A growing number of residents of rural Queensland residents are considering adding commercial-scale solar power farming to their portfolio of revenue streams. The primary benefit that solar farms afford their owners is an income source or money-saving facility that does not require continuing annual inputs, as other farming activities may.
The advantages of a commercial-scale solar farm in Queensland
The primary driver for taking up solar farming anywhere in Australia is to save money related to electricity–whether the system owner/operator is using the system to reduce power bills, or fortunate enough to have arranged a power purchase agreement (PPA) with a local electricity retailer. The details as to why solar farming–and solar PV in general–is an attractive investment in Queensland are outlined in the points below.
Federal government Solar Credits rebate scheme
In order to capture the environmental benefits of solar power–in particular its greenhouse gas abatement potential–the Australian Federal government has introduced a number of incentive mechanisms that make installing a solar PV system financially attractive for ordinary homes. Most notable and most directly influential with regard to solar power and other forms of renewable energy is the Enhanced Renewable Energy Target (eRET). The eRET, in its present form, calls for 20% of Australia’s electricity generation to come from renewable sources by the year 2020, and lays out the framework by which progress towards this goal is to be monitored and accomplished.
For those interested in solar photovoltaics (solar PV) and solar farms, of particular interest is the eRET’s Solar Credits scheme. This provides what equates to an up-front discount (in the form of STCs/RECs) on solar PV installations and solar farms anywhere in Australia, including Queensland. The amount by which a solar farm’s outlay will be reduced through the eRET and the Solar Credits scheme will depend on the solar farm’s size and location–regions that receive more sunlight will be allotted a greater number of STCs.
Attractive return on investment (ROI)
In Queensland, the current Solar Feed-in Tariff rate of 44c under the state’s Solar Bonus Scheme only applies to systems of 5 kilowatts (kW) in capacity or smaller. Although it will not apply to systems large enough to be classed as ‘commercial-scale solar power’ or ‘solar farms’, a solar farm can still deliver savings on electricity bills by reducing the need to purchase power from the electrical grid. Retail electricity rates are set to rise by up to 37% nationally by 2014, and although the Queensland government has made clear its intention to temporarily halt this trend in the state, a solar farm would still be a smart investment for premises that consume the bulk of their electricity during daylight hours–namely, the majority of all businesses.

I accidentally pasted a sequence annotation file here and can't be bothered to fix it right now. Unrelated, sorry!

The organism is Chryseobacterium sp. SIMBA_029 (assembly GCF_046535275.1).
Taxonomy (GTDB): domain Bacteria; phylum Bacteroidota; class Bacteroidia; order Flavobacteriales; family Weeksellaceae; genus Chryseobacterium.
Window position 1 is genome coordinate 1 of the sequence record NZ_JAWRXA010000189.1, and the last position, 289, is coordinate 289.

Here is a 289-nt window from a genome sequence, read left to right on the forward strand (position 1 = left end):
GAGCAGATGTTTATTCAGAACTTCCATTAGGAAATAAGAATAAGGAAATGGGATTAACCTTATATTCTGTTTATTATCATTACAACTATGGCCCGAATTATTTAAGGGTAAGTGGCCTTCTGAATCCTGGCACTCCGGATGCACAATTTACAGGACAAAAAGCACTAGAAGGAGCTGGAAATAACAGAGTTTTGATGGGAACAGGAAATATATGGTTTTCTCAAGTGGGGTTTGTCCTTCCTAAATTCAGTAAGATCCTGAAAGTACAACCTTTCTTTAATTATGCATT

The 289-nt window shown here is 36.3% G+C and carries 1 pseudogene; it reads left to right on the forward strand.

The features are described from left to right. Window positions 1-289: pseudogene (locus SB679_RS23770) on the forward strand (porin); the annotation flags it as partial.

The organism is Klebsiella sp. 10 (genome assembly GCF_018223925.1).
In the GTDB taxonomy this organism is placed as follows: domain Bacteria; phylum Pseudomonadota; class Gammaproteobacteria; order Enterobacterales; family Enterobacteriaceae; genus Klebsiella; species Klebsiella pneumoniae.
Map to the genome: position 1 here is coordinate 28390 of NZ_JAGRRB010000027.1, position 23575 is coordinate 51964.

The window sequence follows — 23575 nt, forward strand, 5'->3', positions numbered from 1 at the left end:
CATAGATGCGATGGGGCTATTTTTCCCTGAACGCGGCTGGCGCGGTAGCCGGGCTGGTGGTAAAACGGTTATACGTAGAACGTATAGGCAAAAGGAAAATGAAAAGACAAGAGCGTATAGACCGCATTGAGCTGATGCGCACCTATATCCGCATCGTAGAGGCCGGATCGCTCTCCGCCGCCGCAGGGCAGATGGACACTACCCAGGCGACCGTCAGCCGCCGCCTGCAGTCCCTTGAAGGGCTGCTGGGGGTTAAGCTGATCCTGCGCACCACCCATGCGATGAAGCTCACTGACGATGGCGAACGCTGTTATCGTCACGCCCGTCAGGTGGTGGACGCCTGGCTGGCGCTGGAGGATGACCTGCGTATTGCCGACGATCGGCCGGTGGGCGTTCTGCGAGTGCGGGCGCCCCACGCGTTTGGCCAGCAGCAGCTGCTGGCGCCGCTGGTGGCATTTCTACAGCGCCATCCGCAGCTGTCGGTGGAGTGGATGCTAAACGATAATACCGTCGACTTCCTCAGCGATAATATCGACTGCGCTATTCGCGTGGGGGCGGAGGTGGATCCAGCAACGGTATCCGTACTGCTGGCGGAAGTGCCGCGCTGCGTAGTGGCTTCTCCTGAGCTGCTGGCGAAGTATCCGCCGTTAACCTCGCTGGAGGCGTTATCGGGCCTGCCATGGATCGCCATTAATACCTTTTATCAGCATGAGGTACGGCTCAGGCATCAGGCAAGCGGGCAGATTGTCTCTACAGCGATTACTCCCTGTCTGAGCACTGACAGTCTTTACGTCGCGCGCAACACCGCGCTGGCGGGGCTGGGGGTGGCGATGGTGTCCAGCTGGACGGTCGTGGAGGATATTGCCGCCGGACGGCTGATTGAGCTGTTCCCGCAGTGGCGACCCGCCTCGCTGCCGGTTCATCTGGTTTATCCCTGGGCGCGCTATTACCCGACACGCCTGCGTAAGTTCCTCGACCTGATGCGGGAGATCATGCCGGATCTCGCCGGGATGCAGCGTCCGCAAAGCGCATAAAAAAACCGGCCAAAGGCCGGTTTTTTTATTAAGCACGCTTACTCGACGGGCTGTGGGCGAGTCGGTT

Solar farm owners may also be able to work out power purchase agreements (PPAs) with their electricity retailer and get paid a rate for each kilowatt-hour of solar power that they export to the grid. This is the minority of cases in Queensland to date, however, and if such an agreement were reached it is likely that none of the solar power may be earmarked for self-consumption by the system owner–it will all need to be exported to the grid. So securing a PPA, although key for commercial solar power project developers, is not necessarily always the best option for small- to medium-sized businesses, who may benefit more from self-consumption.
Decreasing cost of solar PV = Lower overheads